Here’s the good news. First, all entrepreneurs face those same fears on the road to building a company. Second, many Fortune 500 corporations, including Procter & Gamble, IBM, General Motors and FedEx, were founded during a period of economic uncertainty. “If you launch your business during a difficult time, you know what you can do on a lean basis,” says James King, state director of New York’s Small Business Development Center. Then once the economy starts to bounce back, he says, you’ll be well-positioned to succeed.

We asked King and Rex Hammock, founder of SmallBusiness.com and CEO of the custom media and marketing firm Hammock Inc. -- based in Nashville, Tenn. -- what it really takes to stop working for the man and become your own boss.

Tip No. 1: Seek input.

For starters, you should run your business concept past a few impartial observers before pouring your whole self into it. “Family and friends are not going to give you an honest answer,” says King. And even if it is a great idea, you must remain open to the possibility that your better mousetrap simply might not catch on. If that turns out to be the case, adds King, be prepared to adjust and compensate.

Tip No. 2: Check yourself.
Feeling ready? Put yourself to the test. This online quiz, created by the Small Business Administration, will help you ascertain whether you truly have the drive, perseverance and skill set you’ll need to see your business succeed. Even if you don’t, the SBA offers tips on how to build those credentials. Take advantage of this advice before diving in.

Tip No. 3: Go it alone.
The simplest approach is a start-up with you as the sole employee. Says Hammock: “For consultants, contractors or freelancers, the opportunities are many. Companies are using contracted services to fill in gaps in their workforce.” Being an independent contractor often means you call your own shots and name your hours and fees. The downside is loss of vacation and medical benefits -- though there are ways around that. For medical coverage, seek out programs offered through industry member organizations or groups such as the Freelancers Union. You may have to forego vacations for a while, but once you have a solid client base, you should be able to afford a few weeks of unpaid leave.

Tip No. 4: Find financing.

Less simple, though not impossible, is the path for capital-intensive startups. Hammock warns that these are tough times for getting a loan. “Banks are requiring more personal guarantees and financial collateral than I’ve seen in my nearly 30 years of owning small businesses,” he says. But King claims it’s still doable. “The money is available,” he argues. “You just have to prove the case for it.”

How? Get your ducks in a row by putting together a solid business plan. If you’ve never written one and need direction, avail yourself of the largely free assistance of organizations such as the Small Business Development Center (or SBDC, which maintains help offices in every state in the U.S.). The better prepared you are, says King, the more likely it is that the major financial institutions will work with you.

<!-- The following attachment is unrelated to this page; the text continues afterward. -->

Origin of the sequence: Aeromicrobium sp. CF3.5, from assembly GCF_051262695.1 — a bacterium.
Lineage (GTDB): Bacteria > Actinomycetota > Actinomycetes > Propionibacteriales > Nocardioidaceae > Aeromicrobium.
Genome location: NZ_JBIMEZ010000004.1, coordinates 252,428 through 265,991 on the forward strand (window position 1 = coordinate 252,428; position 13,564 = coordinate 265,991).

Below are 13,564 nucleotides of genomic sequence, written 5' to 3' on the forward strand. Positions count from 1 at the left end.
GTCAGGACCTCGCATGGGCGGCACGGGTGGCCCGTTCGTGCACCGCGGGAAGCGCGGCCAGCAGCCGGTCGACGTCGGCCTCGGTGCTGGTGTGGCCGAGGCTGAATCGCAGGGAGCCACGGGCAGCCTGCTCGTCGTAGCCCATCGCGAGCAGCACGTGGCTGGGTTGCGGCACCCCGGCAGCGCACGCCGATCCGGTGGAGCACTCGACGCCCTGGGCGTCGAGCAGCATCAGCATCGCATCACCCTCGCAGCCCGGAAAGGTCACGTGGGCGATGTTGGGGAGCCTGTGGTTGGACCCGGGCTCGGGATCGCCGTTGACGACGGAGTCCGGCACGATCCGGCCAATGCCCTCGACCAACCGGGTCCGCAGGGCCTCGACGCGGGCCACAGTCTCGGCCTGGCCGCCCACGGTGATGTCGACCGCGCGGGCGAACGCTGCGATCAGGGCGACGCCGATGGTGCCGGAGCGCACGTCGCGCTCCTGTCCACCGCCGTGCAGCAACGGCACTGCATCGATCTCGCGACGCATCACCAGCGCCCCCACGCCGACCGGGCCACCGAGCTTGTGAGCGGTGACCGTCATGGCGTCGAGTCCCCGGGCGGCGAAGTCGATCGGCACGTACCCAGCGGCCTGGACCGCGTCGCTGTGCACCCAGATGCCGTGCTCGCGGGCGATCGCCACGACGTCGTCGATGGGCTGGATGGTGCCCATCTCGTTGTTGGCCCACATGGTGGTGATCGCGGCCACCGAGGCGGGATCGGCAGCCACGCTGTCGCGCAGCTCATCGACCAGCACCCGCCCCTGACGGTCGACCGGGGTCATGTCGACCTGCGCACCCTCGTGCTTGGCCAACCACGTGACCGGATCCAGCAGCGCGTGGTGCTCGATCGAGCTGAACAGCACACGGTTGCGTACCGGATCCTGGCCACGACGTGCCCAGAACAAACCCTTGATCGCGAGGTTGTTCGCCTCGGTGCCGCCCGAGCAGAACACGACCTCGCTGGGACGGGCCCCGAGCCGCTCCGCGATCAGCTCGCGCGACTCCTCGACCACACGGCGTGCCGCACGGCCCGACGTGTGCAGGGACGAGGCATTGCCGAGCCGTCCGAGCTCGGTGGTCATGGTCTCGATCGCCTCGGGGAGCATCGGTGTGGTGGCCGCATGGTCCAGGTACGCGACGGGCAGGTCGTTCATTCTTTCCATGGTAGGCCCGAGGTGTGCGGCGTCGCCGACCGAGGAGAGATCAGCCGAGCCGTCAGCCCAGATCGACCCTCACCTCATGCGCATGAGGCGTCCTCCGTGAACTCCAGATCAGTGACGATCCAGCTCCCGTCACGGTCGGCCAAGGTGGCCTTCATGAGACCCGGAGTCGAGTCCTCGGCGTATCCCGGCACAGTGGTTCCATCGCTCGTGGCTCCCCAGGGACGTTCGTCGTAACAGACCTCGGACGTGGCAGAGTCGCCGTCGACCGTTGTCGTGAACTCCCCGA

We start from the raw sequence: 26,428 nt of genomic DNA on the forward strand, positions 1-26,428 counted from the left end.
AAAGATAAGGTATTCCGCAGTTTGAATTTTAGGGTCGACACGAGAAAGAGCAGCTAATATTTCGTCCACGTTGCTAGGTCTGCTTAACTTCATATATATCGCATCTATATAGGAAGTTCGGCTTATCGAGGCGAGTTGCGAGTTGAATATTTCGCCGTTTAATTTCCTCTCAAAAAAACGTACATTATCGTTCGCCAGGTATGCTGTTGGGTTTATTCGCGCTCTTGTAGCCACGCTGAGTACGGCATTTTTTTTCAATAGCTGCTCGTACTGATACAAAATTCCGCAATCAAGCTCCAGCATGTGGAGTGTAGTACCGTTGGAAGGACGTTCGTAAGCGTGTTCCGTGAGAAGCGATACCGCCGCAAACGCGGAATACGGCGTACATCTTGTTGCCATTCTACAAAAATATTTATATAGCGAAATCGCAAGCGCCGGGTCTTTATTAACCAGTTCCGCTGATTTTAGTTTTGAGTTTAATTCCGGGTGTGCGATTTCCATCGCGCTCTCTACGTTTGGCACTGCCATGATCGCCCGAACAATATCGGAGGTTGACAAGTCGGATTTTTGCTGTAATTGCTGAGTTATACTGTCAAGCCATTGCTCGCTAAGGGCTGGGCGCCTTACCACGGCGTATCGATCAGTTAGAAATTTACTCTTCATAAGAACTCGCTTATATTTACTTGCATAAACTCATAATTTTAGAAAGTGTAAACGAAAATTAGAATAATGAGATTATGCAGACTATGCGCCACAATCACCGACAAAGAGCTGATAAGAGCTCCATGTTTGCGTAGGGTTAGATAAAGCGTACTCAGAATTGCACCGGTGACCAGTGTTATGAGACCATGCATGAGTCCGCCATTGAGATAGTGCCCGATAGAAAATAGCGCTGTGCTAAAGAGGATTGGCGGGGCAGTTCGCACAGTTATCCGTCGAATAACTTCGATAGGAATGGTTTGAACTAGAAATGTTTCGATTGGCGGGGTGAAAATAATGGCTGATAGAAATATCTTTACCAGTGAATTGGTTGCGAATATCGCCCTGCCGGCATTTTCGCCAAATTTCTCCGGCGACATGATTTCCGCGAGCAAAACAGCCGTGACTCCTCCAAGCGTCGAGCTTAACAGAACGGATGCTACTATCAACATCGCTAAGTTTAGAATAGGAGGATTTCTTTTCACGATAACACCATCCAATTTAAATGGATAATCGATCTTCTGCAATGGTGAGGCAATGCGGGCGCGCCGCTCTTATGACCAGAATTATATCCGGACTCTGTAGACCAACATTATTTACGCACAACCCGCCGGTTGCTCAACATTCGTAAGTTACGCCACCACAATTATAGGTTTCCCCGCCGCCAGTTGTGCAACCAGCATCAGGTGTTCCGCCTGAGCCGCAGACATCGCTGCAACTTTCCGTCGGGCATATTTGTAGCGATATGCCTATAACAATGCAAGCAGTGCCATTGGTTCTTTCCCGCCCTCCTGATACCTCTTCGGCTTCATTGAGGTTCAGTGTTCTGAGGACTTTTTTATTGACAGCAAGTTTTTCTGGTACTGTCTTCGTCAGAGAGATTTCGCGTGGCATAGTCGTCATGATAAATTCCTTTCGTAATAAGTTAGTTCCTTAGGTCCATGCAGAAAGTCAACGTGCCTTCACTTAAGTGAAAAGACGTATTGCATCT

Another prospective source of financing is credit unions, which picked up much of the small-business lending slack when big banks put on the brakes in the aftermath of the global financial meltdown. Depending on the amount of funding needed for your venture, you can also seek economic support from friends and family, from so-called angel investors or from venture capital firms.

Finally, King advises that you raise or borrow enough money to provide your fledgling company with adequate cushion funding. It may take you longer to turn a profit than you expect, and you don’t want to be left penniless mere months in.

Tip No. 5: Don’t super-size.
Once you’ve hung your shingle, avoid the temptation to grow too quickly. This is particularly true for companies that start making money sooner than expected. “Say you open a restaurant and it quickly becomes a hot spot,” posits King. Before you know it, you’re excitedly adding seating and staff. But chances are good that you’re merely experiencing a new-restaurant bump, and that customer traffic will soon come back down to earth. “If you misjudge that,” warns King, “it can be a disaster for your business.”

Tip No. 6: Beware of the competition.
When you do start to grow, competitors will likely appear where none existed before. “Someone else is going to try to replicate your success,” says King. He recommends going back to your business plan and adjusting it to respond to the new conditions. This will help you stay a step ahead of any changes that could affect your bottom line.

Tip No. 7: Focus on the right components.

The smaller you are, the more you’ll be building your new company’s reputation on the basis of two essential factors: quality and service. “Trying to compete in an arena where price is the only factor in your clients’ purchasing decisions is a train wreck waiting to happen,” says Hammock. “If you can help a customer or client be better at something they want to be better at, you’ve cracked the formula for long-term success.” In other words, make your clients look good, and you’ll look good too. And if that prospect doesn’t have you thinking about punching in your current job’s time card for the final time, nothing will.

 

The Classic Mistakes in Preparation of Curriculum Vitae